Portable Field Microscope for Beekeeping
For as long as I have been a beekeeper - going on 9 years now - I have heard the lament that there is no way to take a microscope out into the apiary for disease diagnosis and related identification confirmation.
One year, one of the larger Missouri beekeeping clubs had an array of microscopes borrowed from a local university. Each one had an attending student and, although we could peer through the eye piece, no one could actually touch the $5,000+ pieces of equipment.
At another beekeeping club meeting, there was a sample of a variety of computer software available but none had the clarity and ease of use, and all required hauling a computer of some sort along with it. There were a few there were phone apps but those were in testing mode with less than impressive quality.
When my brother and his son mentioned they were working to develop a quality, portable and affordable microscope for schools to use in science classes, that got my attention and I asked if I could see one. This Christmas I got my wish. My brother gave me one of his portable lunchbox-size microscopes to take out for a spin. Actually it was the first Lunchbox Viewer from their latest manufactured batch, even autographed by the designer on the back side of the viewer. Bet my bees will be impressed.
My brother and nephew gave me one demo on how to set it up and break it down while my niece nearby was also discussing her fashion choices. That was deliberate, my nephew said, they wanted to see how easy it was to remember how to assemble and take apart to store. My niece talking about her clothes at the same time, though, was accidental. I think.
Assembly was easy; I was a little worried about putting it all away but the body of the lunchbox has an easy guide on what pieces go where.
My gift included a padded box from a big box store so that a Google Chrome book easily travels with the “Lunchbox Viewer.” Here is the Lunchbox Viewer tucked into the bottom of the padded box.
The Lunchbox Viewer basically has six pieces to assemble. They are easy to fit into the right spots and a bit intuitive.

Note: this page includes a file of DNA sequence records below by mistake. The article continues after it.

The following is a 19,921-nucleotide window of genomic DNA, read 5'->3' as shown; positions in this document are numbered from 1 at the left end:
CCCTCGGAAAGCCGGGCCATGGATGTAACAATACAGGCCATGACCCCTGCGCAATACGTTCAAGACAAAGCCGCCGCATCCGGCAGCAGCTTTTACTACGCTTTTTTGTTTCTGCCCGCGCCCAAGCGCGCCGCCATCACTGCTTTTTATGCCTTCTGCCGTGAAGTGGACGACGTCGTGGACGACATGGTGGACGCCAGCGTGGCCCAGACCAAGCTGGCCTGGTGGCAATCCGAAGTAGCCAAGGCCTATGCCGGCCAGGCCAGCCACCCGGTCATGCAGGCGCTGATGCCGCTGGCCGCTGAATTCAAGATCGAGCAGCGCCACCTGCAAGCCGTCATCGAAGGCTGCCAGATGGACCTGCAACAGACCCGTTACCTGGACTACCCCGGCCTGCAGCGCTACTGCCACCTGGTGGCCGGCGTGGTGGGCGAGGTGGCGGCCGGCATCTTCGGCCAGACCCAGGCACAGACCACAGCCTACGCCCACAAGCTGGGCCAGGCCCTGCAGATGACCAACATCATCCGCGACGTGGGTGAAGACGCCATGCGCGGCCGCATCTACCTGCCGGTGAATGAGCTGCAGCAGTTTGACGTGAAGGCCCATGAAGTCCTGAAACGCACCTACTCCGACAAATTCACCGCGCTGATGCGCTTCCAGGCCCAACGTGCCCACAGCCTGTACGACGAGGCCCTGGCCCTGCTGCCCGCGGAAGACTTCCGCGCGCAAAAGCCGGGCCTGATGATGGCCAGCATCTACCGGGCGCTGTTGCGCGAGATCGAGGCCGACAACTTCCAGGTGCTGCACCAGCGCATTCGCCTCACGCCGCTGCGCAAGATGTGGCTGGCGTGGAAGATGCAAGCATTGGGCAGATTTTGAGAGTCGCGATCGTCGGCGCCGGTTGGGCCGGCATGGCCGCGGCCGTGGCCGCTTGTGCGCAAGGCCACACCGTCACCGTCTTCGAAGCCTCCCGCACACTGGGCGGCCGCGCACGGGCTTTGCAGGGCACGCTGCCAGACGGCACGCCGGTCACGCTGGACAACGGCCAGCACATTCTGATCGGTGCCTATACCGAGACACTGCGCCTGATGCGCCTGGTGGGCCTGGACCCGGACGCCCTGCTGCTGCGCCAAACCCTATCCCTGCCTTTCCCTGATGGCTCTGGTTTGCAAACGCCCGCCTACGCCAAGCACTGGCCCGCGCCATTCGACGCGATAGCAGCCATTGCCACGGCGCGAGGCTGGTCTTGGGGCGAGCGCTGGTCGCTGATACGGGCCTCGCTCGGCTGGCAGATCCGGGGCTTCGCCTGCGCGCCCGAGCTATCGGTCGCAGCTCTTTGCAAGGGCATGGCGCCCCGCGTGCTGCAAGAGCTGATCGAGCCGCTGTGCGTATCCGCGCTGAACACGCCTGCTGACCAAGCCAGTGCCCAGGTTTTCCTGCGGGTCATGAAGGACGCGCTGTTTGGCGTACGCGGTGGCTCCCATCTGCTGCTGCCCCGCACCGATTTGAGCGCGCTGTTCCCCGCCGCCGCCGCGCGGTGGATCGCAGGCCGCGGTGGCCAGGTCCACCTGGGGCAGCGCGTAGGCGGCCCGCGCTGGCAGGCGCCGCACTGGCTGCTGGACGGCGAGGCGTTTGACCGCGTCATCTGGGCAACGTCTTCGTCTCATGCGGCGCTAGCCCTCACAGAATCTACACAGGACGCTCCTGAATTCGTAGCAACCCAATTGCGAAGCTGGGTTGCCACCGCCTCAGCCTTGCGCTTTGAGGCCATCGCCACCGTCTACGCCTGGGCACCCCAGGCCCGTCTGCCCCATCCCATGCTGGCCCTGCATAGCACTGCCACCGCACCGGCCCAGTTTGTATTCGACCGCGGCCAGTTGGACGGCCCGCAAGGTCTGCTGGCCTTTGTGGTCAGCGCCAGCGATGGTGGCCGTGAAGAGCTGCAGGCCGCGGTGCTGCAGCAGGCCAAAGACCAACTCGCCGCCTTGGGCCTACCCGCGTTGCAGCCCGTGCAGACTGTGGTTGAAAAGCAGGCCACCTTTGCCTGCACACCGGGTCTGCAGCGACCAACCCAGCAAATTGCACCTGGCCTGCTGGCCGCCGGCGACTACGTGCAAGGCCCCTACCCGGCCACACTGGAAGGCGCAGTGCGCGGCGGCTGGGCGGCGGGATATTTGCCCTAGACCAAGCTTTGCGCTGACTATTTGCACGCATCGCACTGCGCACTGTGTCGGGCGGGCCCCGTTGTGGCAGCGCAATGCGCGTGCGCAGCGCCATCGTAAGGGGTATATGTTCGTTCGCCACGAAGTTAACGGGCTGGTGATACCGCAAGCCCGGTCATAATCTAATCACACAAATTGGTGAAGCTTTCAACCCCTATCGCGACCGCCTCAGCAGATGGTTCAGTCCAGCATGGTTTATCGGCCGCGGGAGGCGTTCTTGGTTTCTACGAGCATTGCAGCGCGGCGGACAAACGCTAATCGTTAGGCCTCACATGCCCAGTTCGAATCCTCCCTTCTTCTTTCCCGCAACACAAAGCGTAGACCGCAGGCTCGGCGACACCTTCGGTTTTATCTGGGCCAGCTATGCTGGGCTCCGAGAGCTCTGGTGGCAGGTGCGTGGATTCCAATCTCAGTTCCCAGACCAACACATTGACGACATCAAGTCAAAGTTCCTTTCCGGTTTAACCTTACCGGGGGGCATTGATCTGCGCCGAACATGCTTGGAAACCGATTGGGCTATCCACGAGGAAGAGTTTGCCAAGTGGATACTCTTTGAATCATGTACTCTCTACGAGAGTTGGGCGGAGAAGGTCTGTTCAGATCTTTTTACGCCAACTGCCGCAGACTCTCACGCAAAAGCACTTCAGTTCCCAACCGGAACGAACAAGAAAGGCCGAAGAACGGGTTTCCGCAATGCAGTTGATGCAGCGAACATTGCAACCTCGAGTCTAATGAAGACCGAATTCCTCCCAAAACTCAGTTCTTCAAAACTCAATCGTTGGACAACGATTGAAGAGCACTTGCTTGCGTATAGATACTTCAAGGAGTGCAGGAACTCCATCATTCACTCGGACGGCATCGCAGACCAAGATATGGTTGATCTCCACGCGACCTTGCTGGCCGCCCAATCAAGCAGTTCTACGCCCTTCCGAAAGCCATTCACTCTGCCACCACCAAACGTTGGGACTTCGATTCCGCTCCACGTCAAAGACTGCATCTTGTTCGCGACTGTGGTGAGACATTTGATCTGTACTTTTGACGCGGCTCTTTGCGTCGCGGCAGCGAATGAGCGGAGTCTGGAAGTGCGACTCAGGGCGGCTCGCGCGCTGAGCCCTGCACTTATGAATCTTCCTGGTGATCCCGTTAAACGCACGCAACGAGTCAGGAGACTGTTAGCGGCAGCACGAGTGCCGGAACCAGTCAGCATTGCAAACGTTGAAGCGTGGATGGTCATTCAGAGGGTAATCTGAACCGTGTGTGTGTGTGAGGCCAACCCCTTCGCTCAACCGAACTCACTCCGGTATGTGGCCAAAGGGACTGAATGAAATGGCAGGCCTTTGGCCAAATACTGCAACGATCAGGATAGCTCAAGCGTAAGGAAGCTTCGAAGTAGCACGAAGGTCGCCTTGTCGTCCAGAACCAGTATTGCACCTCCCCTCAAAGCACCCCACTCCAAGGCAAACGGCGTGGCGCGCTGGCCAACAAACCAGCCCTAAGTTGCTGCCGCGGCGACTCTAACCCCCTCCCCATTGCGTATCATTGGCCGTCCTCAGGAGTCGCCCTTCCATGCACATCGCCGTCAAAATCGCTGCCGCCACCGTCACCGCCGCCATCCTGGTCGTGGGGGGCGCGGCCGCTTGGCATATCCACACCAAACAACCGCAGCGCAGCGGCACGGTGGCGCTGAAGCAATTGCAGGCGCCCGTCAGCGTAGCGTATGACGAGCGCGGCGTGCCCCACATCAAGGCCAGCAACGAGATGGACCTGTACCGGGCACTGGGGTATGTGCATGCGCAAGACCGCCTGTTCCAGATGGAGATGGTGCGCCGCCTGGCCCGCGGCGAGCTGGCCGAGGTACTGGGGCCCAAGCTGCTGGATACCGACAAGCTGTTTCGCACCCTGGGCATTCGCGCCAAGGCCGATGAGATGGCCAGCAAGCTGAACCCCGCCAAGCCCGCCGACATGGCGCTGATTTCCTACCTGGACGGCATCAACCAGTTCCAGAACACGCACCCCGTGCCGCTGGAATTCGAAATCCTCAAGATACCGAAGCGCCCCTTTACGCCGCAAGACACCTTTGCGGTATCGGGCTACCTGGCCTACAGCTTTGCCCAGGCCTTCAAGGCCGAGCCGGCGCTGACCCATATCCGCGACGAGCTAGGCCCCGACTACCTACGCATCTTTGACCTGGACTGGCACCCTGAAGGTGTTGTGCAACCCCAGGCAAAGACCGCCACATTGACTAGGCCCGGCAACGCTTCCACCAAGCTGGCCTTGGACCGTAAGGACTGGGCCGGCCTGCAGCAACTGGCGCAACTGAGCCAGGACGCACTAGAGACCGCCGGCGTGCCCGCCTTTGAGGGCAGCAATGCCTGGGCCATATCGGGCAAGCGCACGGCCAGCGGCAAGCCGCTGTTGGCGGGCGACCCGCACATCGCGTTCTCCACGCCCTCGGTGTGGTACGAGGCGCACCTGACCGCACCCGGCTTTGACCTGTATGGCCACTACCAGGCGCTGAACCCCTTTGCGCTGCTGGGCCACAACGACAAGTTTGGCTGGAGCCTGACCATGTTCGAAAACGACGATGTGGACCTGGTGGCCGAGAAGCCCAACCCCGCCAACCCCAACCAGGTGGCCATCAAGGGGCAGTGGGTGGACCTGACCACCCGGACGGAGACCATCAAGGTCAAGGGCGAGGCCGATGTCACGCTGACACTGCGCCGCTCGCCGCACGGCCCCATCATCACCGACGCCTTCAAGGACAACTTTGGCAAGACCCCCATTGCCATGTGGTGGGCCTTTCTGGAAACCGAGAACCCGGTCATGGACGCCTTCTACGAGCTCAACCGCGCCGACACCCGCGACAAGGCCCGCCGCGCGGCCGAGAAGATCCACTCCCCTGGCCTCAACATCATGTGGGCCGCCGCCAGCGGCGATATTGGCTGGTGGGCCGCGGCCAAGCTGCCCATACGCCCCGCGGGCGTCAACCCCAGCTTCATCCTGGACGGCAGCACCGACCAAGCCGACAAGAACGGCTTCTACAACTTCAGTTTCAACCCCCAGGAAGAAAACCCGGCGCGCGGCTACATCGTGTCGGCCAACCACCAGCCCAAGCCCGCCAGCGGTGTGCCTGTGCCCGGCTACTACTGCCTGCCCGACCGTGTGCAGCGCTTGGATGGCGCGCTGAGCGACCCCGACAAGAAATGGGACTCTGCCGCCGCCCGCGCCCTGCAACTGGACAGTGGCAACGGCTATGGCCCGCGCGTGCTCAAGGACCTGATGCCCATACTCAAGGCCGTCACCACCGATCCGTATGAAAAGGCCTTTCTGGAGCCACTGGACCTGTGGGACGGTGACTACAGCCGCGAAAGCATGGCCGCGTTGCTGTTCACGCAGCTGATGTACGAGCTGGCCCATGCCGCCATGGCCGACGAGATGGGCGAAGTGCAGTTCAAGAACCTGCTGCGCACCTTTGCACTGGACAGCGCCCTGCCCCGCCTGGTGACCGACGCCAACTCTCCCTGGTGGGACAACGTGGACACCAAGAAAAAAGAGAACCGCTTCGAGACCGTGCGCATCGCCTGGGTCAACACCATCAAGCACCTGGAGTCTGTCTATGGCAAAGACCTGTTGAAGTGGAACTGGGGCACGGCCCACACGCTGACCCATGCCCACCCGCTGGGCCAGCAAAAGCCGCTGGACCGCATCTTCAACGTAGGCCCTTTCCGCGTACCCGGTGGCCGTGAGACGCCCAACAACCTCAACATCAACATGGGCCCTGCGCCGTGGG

I braved cold weather to scoop a few dead bees out of nearby hives. One bee was less than impressed getting dragged out of her hive so I had to escort that one back outside. Yes, I remembered which hive she was in!
Once working, the Lunchbox Viewer can also be hooked up to a laptop to take and save photos. The Google Chrome book was nicely thin and easily fits into the protective case.
I have been looking at bees for almost a decade and I have never seen my bees in such detail. I was surprised to see how “fuzzy” these older winter bees still are, and how their legs have arrow-shapes where they collect flower pollen. Their wings were also surprising, I could see their “veins” through the gossamer-like appendages.
I did say this was portable and easy to carry so here is the Lunchbox Viewer, packed up and ready to take outside.
With an attached laptop, the whole set up will nicely fit on top of a hive lid. Yes, I set it up outside for a few minutes to make sure it all fit.
And here it is, being quite portable.
The Lunchbox Viewer was developed to support InSciEdOut, a STEM-based curriculum my brother also helped to design to get students and teachers interested in science and math. According to their website, “InSciEdOut is a collaborative partnership committed to rebuilding pre-K through grade 12 science education. Our mission is to engage students and empower teachers through research-based, experiential classroom learning.”
Proceeds from the Lunchbox Viewer support the program, currently in use in Chicago, Rochester, Mn and all of India.
It’s almost standard practice these days for endorsements to include some kind of financial reward but I am not getting anything for this endorsement, I truly believe this is a great tool for bee disease diagnosis and beekeepers education. I also think it’s a great tool for science classrooms everywhere but that’s another story.
Retail for the Lunchbox Viewer is $299 per unit. The cost does not include the Google Chrome book, which was purchased separately during a Black Friday sale for $29 nor the padded carrier, purchased at a big box hardware store.
I am looking forward to seeing pollen grains up close next!